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Homeowner Resources
What is Radon?
What are the Health Effects of Radon?
Where is Radon in the Home?
What to do with Radon in the Home?
Go to AccuStar for more Radon information and to see your testing kit results.
What is Radon?
Radon is a radioactive gas released by the decay of uranium found in the Earth's crust. The decay of uranium produces radium which turns into radon gas when released in the air. Radon occurs naturally and forms in the air near the ground. Radon gas can accumulate in soil and drinking water.
What are the Health Effects of Radon?
High levels of radon exposure can give the lungs enough radiation to raise the risk of lung cancer. Radon is introduced into the lungs by breathing in contaminated air. Radon is believed to only cause cancer after several years of exposure. It is very unlikely for radon to cause health effects in outdoor environments because it can quickly disperse through the air. In indoor enviroments radon can hit dangerous levels since it can easily become trapped and accumulate. Lung cancer from radon has been linked mostly to miners who were exposed over long periods of time to radon gas. Tom Kelly, Director of EPA's Indoor Environments Division, relates these studies to residential homes by saying "these findings effectively end any doubts about the risks to Americans of having radon in their homes, we know that radon is a carcinogen."
Where is Radon in the Home?
Radon levels are generally highest in areas in close proximity to the ground with poor ventilation like basements. Any place in the home, for instance a crawl space, that air is easily trapped in are also areas that can have high radon levels. Radon enters buildings through sump pumps, cracks in the foundation, openings in basements, openings in walls, drains, and construction joints. Radon levels in ground water can also be high but usually radon is quickly released into air as soon as the ground water enters surface waters. Radon can occur in well water resulting in the exposure to radon through drinking water. The effects of radon in drinking water are unknown. Radium in the soil directly under a building is normally the major source of indoor radon. The amount of uranium in soil and rock is an important indicator of places where radon can be present. The concentration of radon in the indoor air depends on:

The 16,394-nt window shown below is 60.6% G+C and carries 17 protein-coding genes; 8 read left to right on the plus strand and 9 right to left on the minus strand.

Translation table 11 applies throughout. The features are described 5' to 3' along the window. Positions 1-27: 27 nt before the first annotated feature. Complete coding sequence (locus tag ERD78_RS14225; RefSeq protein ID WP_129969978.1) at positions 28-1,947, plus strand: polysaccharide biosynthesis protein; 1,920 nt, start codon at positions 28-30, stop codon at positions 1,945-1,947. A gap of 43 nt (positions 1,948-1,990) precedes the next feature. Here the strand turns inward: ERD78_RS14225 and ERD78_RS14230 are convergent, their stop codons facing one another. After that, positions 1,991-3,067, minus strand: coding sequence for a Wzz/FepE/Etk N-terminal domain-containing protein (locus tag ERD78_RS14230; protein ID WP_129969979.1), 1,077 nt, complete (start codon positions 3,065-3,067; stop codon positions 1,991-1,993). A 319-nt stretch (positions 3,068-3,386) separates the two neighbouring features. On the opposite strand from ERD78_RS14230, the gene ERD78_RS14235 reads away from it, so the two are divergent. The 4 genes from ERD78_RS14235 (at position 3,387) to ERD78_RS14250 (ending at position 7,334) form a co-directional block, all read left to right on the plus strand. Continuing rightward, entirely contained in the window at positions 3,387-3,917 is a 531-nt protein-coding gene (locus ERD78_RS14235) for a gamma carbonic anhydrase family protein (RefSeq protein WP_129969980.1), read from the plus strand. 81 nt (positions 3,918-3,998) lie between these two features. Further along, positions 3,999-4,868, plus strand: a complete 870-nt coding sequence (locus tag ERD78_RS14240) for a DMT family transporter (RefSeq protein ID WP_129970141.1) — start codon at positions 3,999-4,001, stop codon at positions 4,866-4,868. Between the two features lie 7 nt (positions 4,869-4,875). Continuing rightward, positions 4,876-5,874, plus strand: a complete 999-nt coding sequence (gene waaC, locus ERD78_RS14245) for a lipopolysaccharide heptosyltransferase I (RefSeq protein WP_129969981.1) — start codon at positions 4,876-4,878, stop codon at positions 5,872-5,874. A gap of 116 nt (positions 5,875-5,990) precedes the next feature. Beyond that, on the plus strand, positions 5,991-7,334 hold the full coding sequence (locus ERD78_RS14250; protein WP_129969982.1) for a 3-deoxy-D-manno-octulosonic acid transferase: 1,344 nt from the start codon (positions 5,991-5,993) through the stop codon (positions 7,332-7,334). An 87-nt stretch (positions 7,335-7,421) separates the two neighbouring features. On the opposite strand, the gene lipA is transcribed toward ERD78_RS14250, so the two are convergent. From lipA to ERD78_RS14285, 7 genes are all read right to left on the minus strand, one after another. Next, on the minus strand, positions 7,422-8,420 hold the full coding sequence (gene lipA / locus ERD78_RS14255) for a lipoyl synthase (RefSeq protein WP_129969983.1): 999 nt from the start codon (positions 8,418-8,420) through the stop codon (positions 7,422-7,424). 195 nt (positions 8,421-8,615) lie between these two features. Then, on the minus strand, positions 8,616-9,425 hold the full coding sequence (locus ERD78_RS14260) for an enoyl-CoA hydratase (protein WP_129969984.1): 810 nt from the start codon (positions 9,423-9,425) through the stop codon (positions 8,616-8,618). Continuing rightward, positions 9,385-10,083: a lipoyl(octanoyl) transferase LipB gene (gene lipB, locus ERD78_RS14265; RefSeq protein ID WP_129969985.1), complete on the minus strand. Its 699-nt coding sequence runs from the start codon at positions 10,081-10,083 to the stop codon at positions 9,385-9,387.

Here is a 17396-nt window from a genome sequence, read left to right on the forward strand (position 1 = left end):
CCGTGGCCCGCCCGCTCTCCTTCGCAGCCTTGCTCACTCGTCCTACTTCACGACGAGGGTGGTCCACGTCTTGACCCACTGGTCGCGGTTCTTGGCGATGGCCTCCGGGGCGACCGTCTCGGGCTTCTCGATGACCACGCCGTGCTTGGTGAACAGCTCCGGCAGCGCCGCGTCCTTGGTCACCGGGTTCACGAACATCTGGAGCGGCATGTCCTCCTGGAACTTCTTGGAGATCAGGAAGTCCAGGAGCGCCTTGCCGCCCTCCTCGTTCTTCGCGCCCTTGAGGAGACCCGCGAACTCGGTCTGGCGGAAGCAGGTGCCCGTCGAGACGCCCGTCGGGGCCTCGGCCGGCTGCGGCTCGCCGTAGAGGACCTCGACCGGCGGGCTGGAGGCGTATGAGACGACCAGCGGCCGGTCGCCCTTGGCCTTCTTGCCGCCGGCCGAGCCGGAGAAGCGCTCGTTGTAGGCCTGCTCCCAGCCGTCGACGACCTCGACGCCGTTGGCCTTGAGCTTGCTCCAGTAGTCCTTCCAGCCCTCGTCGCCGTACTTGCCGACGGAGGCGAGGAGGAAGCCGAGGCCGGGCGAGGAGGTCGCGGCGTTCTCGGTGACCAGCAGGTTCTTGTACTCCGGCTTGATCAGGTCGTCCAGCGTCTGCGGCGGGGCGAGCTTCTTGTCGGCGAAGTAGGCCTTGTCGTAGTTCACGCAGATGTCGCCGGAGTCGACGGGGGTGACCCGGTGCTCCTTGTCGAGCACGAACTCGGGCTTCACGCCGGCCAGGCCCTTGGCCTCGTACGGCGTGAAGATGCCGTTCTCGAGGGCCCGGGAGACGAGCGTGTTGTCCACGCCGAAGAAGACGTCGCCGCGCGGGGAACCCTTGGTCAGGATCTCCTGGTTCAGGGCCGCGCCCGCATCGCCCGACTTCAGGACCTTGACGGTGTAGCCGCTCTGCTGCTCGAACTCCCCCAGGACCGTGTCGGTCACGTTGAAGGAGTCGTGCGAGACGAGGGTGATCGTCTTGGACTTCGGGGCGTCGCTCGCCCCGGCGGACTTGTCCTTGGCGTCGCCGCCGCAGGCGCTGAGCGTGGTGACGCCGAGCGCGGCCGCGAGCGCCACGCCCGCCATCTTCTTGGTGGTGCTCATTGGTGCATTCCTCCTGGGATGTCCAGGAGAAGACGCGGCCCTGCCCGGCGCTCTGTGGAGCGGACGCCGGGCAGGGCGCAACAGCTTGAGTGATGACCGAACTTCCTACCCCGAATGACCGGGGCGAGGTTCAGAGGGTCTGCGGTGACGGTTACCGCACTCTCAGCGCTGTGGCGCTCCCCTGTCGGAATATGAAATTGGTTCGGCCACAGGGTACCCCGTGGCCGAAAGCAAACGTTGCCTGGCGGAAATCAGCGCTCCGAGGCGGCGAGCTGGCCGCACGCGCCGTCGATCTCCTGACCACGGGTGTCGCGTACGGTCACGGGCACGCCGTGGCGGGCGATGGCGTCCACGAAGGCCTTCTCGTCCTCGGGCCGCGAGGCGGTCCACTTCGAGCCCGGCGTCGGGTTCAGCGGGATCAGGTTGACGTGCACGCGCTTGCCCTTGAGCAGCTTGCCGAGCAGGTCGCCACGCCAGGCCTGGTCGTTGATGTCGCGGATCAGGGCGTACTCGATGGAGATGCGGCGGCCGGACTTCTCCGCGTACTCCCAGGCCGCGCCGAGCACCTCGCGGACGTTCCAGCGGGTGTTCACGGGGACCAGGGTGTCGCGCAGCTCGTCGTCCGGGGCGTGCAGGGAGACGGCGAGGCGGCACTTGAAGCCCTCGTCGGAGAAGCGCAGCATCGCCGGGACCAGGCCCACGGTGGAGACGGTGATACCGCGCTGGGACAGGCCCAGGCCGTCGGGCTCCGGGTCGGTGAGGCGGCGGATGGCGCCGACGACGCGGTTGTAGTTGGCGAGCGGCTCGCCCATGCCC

• levels of radium in the soil under buildings
  • amount of places to enter buildings
  • poor ventilation in buildings to allow the accumulation of radon in the air we breathe

What to do with Radon in the Home?
Since radon is a colorless, odorless and tasteless gas the only way to know if radon is in your home is to test for it. The EPA Citizen's Guide to Radon can educate you on tests available for measuring radon in the home. If you are buying a home you can have your home inspector perform a radon test during the home inspection. If your home tests positive for high levels of radon it is not difficult to remove or reduce the radon. There are systems that remove radon and keep radon from entering your home. Setting up and using these systems are simple and effective.

For more information on radon visit the Environmental Protection Agency website at
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